..Finally, I reverted to the Cabinet Mission plan, much to his distaste. I said "You told me that your objection to the Cabinet Mission plan was the fact that the Centre would be controlled by a majority vote of the Congress, and would be able to exert economic and military pressure to the detriment of Groups B & C. Is that your objection to the scheme?" He nodded his head vehemently; and I then said : "I have been looking into this, and there is little doubt that the provision in the Cabinet Mission plan whereby the Constituent Assembly votes on any major communal issue in two parts, and unless there is a majority of the members of both communities present and voting the measure cannot be passed." * If that were so, I pointed out, then surely he would have as many safeguards as he would ever get under Pakistan with a Central Defence Council. He replied emphatically "No; it is laid down that a difference of opinion on a major communal question should be decided by the Federal Court. It is clear that the President of the Constituent Assembly is not obliged to take their ruling. I asked the Chief Justice what he would do if his ruling was disregarded, and he replied that the Federal Court would refuse to give any more rulings. That would then leave it open to Congress to impose their will by majority vote.
"In fact the leaders of Congress are so dishonest, so crooked, and so obsessed with the idea with the idea of smashing the Muslim League, that there are no lengths to which they will not go to do so; and the only way of giving Pakistan a chance is to make it an independent nation of the British Commonwealth, with its own army and the right to argue cases at any Central Council on this basis." I was quite unable to shake him from this decision; and he begged me not to ask him to reconsider the Cabinet Mission plan again.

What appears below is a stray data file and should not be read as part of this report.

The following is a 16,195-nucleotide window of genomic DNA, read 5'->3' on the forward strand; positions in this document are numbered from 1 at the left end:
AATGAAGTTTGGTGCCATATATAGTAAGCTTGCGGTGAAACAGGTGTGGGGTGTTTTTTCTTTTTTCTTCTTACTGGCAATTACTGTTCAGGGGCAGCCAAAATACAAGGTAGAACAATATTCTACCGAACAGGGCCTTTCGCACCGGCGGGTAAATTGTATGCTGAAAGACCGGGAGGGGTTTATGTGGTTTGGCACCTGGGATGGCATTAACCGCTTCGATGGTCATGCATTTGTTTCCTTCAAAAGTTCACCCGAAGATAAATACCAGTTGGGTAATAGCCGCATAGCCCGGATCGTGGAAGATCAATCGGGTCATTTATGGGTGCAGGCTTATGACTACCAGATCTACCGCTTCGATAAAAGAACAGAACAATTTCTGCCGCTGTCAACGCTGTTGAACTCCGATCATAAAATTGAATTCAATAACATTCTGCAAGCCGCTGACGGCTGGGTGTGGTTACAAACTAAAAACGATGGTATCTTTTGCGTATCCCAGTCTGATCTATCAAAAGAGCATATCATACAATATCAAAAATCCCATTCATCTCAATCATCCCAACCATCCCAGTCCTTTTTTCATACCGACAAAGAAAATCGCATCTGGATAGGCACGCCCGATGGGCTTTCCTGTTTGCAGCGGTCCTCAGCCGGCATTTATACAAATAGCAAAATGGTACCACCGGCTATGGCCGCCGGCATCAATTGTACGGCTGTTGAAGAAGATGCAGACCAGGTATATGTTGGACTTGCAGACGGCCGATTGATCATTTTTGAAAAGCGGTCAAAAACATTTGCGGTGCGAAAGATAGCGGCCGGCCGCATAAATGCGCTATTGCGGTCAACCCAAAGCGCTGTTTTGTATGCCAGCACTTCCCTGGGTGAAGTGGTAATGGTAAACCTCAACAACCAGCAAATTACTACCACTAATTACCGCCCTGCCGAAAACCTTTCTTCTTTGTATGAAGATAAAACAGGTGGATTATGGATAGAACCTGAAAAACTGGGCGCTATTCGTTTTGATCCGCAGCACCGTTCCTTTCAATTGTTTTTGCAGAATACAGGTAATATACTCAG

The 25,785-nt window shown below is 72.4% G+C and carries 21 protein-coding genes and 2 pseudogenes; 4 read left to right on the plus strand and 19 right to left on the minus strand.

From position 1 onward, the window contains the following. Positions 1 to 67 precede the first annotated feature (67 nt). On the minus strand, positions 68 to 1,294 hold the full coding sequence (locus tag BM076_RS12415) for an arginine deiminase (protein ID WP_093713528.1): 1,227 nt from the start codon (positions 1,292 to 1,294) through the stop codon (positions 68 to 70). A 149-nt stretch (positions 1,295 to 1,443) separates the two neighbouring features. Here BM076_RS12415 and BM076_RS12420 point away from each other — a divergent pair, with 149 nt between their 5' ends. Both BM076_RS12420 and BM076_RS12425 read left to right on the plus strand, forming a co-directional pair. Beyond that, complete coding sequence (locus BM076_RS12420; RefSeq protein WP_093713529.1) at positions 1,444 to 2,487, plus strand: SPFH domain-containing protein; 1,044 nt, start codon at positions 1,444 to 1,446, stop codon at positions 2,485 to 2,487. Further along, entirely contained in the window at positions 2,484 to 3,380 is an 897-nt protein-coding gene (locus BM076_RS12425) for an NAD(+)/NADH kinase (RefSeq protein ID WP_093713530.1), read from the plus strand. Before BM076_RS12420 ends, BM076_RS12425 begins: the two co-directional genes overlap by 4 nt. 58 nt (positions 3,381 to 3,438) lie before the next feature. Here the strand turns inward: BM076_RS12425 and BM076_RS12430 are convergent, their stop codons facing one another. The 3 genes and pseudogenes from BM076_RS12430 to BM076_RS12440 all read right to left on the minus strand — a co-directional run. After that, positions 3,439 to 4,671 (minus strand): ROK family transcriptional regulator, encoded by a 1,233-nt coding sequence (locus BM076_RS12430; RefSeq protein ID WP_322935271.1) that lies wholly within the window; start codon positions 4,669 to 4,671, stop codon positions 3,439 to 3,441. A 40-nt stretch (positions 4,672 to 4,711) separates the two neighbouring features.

*[note below in Transfer of Power text]This sentence is evidently not complete.
CMP(1) - From Ayesha Jalal's 'The Sole Spokesman'
CMP(2) - Congress and Muslim League positions on 12 May 1946
CMP(3) - The Cabinet Mission Plan 16 May 1946
CMP(4) - Jinnah and ML responses to the CMP 22 May and June 6 1946
CMP(5) - Jinnah's meeting with Mission Delegation on 4 April 1946
CMP(6) - Jinnah's meeting with Missiion Delegation on 16 April 1946
CMP(7A) - Maulana Azad's meeting with Mission Delegation on 17 April 1946
CMP(7) - The Congress unease with parity 8-9 May 1946
CMP(7B) - Jinnah and Azad responses to preliminary proposals 8-9 May 1946
CMP(8A) - Simla Conference meetings on 5 May 1946 on the powers of the Union
CMP(8) - More exchanges on parity, Simla Conference meeting 11 May 1946
CMP(9) - Jinnah and Wyatt(1) on Pakistan and CMP, 8 Jan. and 25 May 1946
CMP(10) - Jinnah and Wyatt(2) on the interim government, 11 June 1946
CMP(11) - Congress opposition to grouping. Gandhi, Patel and Azad, May 1946
CMP(12) - Congress Working Committee resolutions, May-June 1946
CMP(12A) - Arguments over inclusion of a Congress Muslim, June 1946
CMP(12B) - Behind the scenes-Gandhi, June-July 1946
CMP(12C) - Behind the scenes-Jinnah, June-July 1946
CMP(13) - Jawaharlal Nehru's press conference on the Plan, 10 July 1946
CMP(14) - League rejected Plan, called Direct Action, July-August 1946